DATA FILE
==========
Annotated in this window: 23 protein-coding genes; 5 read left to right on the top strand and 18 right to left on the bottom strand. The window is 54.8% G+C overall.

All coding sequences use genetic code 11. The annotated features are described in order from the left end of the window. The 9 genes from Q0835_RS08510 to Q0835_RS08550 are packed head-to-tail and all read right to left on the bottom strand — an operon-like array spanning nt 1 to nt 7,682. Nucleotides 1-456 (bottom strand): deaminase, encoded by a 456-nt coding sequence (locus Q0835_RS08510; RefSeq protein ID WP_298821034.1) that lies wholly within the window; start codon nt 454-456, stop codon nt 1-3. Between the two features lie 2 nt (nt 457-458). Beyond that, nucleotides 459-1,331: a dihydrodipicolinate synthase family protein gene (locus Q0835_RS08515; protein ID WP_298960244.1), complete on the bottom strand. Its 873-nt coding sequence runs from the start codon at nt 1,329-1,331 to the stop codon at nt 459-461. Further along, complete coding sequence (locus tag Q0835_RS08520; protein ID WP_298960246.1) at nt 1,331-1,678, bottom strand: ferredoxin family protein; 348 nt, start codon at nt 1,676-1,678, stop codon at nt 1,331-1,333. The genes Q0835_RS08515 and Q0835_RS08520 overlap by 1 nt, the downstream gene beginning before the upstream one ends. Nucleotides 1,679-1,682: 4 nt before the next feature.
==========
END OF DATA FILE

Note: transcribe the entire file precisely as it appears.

Annotated in this window: 23 protein-coding genes; 5 read left to right on the top strand and 18 right to left on the bottom strand. The window is 54.8% G+C overall.

All coding sequences use genetic code 11. The annotated features are described in order from the left end of the window. The 9 genes from Q0835_RS08510 to Q0835_RS08550 are packed head-to-tail and all read right to left on the bottom strand — an operon-like array spanning nt 1 to nt 7,682. Nucleotides 1-456 (bottom strand): deaminase, encoded by a 456-nt coding sequence (locus Q0835_RS08510; RefSeq protein ID WP_298821034.1) that lies wholly within the window; start codon nt 454-456, stop codon nt 1-3. Between the two features lie 2 nt (nt 457-458). Beyond that, nucleotides 459-1,331: a dihydrodipicolinate synthase family protein gene (locus Q0835_RS08515; protein ID WP_298960244.1), complete on the bottom strand. Its 873-nt coding sequence runs from the start codon at nt 1,329-1,331 to the stop codon at nt 459-461. Further along, complete coding sequence (locus tag Q0835_RS08520; protein ID WP_298960246.1) at nt 1,331-1,678, bottom strand: ferredoxin family protein; 348 nt, start codon at nt 1,676-1,678, stop codon at nt 1,331-1,333. The genes Q0835_RS08515 and Q0835_RS08520 overlap by 1 nt, the downstream gene beginning before the upstream one ends. Nucleotides 1,679-1,682: 4 nt before the next feature.